The Constitution purposely vests tremendous power in the president as chief executive and commander in chief. One element of this is the right to choose the advisers they wish and not be subject to political or administrative roadblocks.
President Donald Trump made appointments to many positions that require the advisers to obtain a security clearance. Approximately 25 clearances were initially denied but later overruled and granted. A whistleblower is now testifying to Congress, saying this is a major problem.
It is a fair concern; however, the president has the prerogative to evaluate the situation and decide that a clearance should still be granted. In many of these cases, supervisory personnel in the responsible agency overruled the initial decisions of their own first-line personnel, not the president or his appointed officials.
It should also be noted the rulings are subjective, not objective, and often based on the judgment of an individual that a particular collection of concerns rises to the level that cause a denial.
Some of the affected officials were very well known to Trump, including daughter Ivanka and son-in-law Jared Kushner. If they presented a risk in the minds of administrative officials, it seems reasonable the president could consider that and decide he still wanted their advice and counsel. In the end, access to classified information is fully within his purview, and he can share it with whomever he sees fit to best accomplish his duties.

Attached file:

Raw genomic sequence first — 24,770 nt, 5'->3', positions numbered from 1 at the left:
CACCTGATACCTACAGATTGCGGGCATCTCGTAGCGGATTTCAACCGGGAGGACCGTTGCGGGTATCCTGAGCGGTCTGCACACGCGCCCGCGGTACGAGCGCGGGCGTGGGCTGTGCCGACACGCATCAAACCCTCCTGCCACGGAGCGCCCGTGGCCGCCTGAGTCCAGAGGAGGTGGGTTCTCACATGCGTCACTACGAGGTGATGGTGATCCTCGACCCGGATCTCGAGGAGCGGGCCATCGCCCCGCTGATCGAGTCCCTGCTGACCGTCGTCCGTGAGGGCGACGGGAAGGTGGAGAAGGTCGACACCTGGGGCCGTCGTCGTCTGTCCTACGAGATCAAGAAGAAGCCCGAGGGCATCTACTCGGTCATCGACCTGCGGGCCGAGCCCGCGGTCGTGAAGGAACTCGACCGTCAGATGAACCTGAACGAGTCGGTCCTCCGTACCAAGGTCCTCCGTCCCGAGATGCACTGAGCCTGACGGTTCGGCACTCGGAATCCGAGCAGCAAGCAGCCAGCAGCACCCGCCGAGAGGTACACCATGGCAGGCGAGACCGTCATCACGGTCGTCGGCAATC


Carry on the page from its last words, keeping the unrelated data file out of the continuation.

Let’s also consider whether Trump has been fairly treated by the permanent bureaucracy in Washington. It’s important to consider this issue over security clearances could be another way to undermine Trump’s presidency.
Determining who will have access to our national secrets is a powerful responsibility. When we elect a president, we place the final decision about security clearances in their hands.
Jim Hanson is president of Security Studies Group and served in the Army Special Forces.